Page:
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February 27, 2015

Computer Book Publishing, Part II

Filed under: Main — admin @ 12:01 am

After the slaughter of 1982, no big New York publishers would touch computer books. That job was left up to independent publishing houses. They thrived, of course. After all, the computer hobbyist of the day still wanted good information.

Gradually, computer book publishing returned. The industry served a growing market and the manuals continued their fine tradition of being completely useless.

It was during this upswing that I joined the industry. I was hired at CompuSoft Publishing in 1985 or so and worked until 1987 or so. Other publishing houses existed at the same time, including Sybex, MacMillan, QUE, Peachpit, and O’Reilly.

One of the oldies that survived was TAB books. I purchased many of their titles, and even belonged to their book club. That was really cool, the only book club I ever subscribed to. In a few years, I would be writing books for TAB. That was super.

Microsoft Press started up in the mid-1980s. They visited CompuSoft Publishing while I was working there, to get a feel for what computer book publishing was all about. I had a chance to join them, but at the time I didn’t want to move to Seattle.

The computer book publishing industry continued to gain ground, parallelling the growth of the computer industry. Being a computer book author back then even carried with it a modicum of respect. For example, I would phone up a software developer, explain that I was writing a book, and I’d be instantly given a press kit. (That doesn’t happen any more. In fact, Google has expressed the notion several times that computer books are irrelevant. They’re not alone.)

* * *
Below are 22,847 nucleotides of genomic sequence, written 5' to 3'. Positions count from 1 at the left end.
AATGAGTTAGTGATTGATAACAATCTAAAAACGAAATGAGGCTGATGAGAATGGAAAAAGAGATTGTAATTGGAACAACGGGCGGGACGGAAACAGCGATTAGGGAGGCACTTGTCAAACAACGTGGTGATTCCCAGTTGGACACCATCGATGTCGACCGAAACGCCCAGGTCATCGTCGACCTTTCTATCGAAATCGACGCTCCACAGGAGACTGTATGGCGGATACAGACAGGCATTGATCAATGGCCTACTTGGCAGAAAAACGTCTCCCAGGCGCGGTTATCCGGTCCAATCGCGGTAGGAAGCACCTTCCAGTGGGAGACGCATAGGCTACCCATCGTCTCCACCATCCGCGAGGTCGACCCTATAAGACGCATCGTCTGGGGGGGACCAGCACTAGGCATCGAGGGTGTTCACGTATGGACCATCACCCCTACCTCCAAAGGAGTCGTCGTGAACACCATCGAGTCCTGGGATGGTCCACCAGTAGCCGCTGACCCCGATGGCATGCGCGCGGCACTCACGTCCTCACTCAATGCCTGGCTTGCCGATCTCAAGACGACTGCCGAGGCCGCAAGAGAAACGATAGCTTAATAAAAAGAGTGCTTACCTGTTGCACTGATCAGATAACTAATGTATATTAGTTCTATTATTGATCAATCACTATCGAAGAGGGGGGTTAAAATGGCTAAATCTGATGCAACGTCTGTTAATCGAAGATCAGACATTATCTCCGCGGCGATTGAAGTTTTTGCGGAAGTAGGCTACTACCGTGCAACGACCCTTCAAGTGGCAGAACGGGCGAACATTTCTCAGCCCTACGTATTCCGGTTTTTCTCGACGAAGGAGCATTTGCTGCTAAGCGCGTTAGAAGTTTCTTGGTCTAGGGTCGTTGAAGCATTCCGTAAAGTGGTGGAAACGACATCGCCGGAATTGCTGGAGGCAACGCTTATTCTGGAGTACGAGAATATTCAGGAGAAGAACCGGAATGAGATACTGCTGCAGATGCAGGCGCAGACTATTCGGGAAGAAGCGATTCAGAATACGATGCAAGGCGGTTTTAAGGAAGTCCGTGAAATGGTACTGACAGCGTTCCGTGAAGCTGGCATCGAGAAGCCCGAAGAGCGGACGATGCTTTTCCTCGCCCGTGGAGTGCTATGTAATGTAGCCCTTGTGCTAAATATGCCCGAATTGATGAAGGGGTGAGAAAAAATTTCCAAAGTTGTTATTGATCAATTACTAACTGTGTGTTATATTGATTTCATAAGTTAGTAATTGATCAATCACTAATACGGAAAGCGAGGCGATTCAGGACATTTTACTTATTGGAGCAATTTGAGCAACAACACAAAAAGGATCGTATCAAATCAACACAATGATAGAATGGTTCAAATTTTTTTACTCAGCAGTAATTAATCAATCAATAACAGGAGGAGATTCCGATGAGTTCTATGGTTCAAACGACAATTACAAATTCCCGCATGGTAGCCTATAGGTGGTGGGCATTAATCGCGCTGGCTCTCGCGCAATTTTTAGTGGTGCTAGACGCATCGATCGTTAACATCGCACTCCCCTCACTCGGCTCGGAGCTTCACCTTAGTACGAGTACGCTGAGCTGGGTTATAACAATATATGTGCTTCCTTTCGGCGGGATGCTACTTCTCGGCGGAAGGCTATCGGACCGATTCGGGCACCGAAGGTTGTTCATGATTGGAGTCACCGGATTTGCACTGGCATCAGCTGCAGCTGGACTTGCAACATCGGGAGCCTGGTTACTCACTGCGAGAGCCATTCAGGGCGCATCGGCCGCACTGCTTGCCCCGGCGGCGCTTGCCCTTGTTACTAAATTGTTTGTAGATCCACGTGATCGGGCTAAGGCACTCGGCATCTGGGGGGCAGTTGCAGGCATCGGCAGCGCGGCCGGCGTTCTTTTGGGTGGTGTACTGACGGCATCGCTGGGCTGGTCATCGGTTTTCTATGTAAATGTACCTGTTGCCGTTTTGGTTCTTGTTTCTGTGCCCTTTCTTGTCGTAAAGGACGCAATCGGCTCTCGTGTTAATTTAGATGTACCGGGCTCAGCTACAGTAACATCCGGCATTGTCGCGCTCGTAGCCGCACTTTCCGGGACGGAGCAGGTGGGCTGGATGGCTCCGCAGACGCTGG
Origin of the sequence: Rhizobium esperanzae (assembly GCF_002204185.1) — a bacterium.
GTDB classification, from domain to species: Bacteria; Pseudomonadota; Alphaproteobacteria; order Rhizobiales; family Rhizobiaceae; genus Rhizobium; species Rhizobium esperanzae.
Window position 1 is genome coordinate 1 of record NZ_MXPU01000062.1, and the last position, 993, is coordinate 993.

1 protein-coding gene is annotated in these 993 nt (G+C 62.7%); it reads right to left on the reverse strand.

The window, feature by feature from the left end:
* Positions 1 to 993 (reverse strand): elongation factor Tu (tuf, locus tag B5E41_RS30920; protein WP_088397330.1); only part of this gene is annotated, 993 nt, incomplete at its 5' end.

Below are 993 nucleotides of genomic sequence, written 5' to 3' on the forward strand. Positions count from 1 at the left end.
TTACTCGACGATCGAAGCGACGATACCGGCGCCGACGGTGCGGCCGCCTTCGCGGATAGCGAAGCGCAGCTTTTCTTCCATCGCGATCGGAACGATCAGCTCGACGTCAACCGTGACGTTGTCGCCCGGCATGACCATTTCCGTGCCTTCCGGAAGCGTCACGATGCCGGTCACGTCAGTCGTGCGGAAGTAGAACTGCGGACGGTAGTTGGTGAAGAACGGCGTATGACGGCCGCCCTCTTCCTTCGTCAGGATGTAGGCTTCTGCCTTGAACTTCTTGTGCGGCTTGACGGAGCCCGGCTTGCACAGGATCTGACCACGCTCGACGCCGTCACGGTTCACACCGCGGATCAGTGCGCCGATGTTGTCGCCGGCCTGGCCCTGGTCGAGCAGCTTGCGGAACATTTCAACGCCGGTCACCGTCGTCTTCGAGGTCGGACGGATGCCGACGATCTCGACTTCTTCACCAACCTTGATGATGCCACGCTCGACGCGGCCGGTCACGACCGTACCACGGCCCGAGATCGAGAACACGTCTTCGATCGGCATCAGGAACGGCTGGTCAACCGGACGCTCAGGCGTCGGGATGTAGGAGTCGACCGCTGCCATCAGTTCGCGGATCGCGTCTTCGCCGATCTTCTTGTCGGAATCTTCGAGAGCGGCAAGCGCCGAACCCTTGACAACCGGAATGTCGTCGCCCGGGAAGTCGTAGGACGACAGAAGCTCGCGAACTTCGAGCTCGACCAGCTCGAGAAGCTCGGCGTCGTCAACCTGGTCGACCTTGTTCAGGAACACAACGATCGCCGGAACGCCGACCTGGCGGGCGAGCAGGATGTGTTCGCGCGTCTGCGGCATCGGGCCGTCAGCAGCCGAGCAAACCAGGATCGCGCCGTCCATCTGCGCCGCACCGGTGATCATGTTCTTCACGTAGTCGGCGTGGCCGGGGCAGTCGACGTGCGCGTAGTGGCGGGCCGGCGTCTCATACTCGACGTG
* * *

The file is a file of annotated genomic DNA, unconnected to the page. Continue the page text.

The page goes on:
The next big event in computer book publishing happened in 1992. I had a bit to do with the event, which was the phenomena caused by DOS For Dummies.

The For Dummies series escalated an already growing industry. Computer sales were skyrocketing, but the non-hobbyist crowd disliked computer books with the same passion they loathed the manual. To be honest, as a member of the industry, I thought that computer books back then sucked. The public did, however, like For Dummies. My book set the entire industry on its ear.

Good times persisted through the 1990s. Then came the Internet. Also, software developers stopped including printed manuals. It was a cost-saving move, but once that paradigm was gone, people has little motivation to get a “better manual.” Book sales began to drop.

As the Internet became more and more useful, people turned to it for instant answers and as a reference. The computer book industry slumped even more.

Since the early 2000s, the computer book industry has been going steady. It’s not dying, but it’s not thriving. Some titles continue to sell well, but the publishers are understandably reluctant to explore new ground. Many of them still don’t understand eBook publishing. Yet, the public appreciates good, well-written documentation, information, and advice that can be found in a computer book. Those books continue to sell well.

Is this an industry I would recommend to a young person? No, because it’s not growing and thriving. But it still exists, still provides a valued service, and I’m happy to be where I am and to have contributed what I did.

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